×

Hello! Socratic's Terms of Service and Privacy Policy have been updated, which will be automatically effective on October 6, 2018. Please contact hello@socratic.com with any questions.

You need to prepare 100.0mL of a pH=4.00 buffer solution using 0.100 M benzoic acid (pKa=4.20) and 0.240 M sodium benzoate. How much of each solution should be mixed to prepare the buffer?

1 Answer
Apr 9, 2017

#"79.18 mL aqueous benzoic acid"#
#"20.82 mL aqueous sodium benzoate"#


Well, we know the final #"pH"#, so the first thing we can solve for is the weak-base/weak-acid ratio via the Henderson-Hasselbalch equation (we are in the buffer region, so this equation works!).

#"pH" = "pKa" + log\frac(["A"^(-)])(["HA"])#

where #"A"^(-)# is the benzoate and #"HA"# is the benzoic acid.

The ratio is then...

#4.00 = 4.20 + log\frac(["A"^(-)])(["HA"])#

#=> \frac(["A"^(-)])(["HA"]) = 10^(4.00 - 4.20) = 0.6310#

It makes sense; #"pH"# #<# #"pKa"#, so the solution is more acidic than if there were equal quantities of benzoate and benzoic acid. Hence, there is more weak acid than weak base.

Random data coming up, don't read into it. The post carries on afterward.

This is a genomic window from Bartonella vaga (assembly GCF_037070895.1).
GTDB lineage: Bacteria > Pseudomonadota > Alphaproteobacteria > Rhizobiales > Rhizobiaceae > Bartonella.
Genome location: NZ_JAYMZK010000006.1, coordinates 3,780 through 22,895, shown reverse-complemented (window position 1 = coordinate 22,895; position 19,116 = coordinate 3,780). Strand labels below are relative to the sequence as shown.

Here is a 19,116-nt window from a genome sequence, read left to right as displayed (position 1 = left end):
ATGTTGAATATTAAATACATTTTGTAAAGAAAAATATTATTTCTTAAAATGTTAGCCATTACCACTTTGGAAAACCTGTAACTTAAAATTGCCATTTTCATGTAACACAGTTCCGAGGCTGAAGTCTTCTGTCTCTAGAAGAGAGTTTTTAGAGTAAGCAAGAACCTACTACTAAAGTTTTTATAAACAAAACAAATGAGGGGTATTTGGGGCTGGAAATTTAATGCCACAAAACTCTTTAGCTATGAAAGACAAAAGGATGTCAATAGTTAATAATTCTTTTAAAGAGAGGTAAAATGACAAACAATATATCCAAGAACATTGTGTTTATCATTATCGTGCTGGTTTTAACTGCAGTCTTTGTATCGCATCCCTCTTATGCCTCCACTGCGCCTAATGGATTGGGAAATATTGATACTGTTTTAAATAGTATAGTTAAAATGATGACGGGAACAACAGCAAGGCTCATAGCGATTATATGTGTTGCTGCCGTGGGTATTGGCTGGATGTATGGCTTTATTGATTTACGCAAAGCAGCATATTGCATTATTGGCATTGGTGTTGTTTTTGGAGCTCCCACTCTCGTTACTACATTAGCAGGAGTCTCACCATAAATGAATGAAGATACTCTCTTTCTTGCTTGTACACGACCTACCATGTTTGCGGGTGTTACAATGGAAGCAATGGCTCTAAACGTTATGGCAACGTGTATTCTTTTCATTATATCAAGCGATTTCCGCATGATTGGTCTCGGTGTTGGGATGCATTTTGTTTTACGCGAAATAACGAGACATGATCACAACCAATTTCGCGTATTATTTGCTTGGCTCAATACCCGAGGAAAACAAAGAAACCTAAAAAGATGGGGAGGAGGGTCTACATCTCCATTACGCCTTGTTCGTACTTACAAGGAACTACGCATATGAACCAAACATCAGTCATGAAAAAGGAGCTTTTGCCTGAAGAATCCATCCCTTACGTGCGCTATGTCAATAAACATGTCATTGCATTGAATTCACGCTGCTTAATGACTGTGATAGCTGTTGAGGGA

This ratio, however, is NOT the starting concentrations given to you. It's the ratio in the buffer, i.e. the ratio after the buffer has been finalized.

There is a dilution!

Since the solution has only one total volume, the total volumes cancel out for the dilution, and we only need to determine the initial volumes necessary to accomplish the #ul("mol":"mol")# ratio of #0.6310#.

#=> 0.6310 = ("0.240 M" xx V_(A^(-))/(cancel(V_(t ot))))/("0.100 M" xx (V_(HA))/(cancel(V_(t ot))))#

#= ("0.240 M" xx V_(A^(-)))/("0.100 M" xx V_(HA))#

Now, we do actually have to assume something. We assume that the volumes are additive, so that we can find, say, #V_(A^(-))# in terms of #V_(HA)#. We know that the total volume is #"100 mL"#, so:

#V_(A^(-)) ~~ 100 - V_(HA)# in units of #"mL"#

Therefore, we now have:

#0.6310 = ("0.240 M" xx (100 - V_(HA)))/("0.100 M" xx V_(HA))#

For ease of notation, let #x = V_(HA)#. Then we have implied units:

#0.6310 = (0.240(100 - x))/(0.100x)#

#= (24.0 - 0.240x)/(0.100x)#

#0.0631x = 24.0 - 0.240x#

#(0.0631 + 0.240)x = 24.0#

#=> x = color(blue)(V_(HA)) = (24.0/(0.0631 + 0.240)) "mL"#

#=# #color(blue)("79.18 mL aqueous benzoic acid")#

That means

#color(blue)(V_(A^(-)) = "20.82 mL aqueous sodium benzoate")#.


As a check, let's see if doing a dilution calculation gives the same ratio.

#"0.240 M benzoate" xx ("20.82 mL")/("100.0 mL")#

#=# #"0.04997 M A"^(-)#

#"0.100 M benzoic acid" xx ("79.18 mL")/("100.0 mL")#

#=# #"0.07918 M HA"#

Therefore, the ratio is:

#\frac(["A"^(-)])(["HA"]) = ("0.04997 M A"^(-))/("0.07918 M HA")#

#= 0.6311 ~~ 0.6310# #color(blue)(sqrt"")#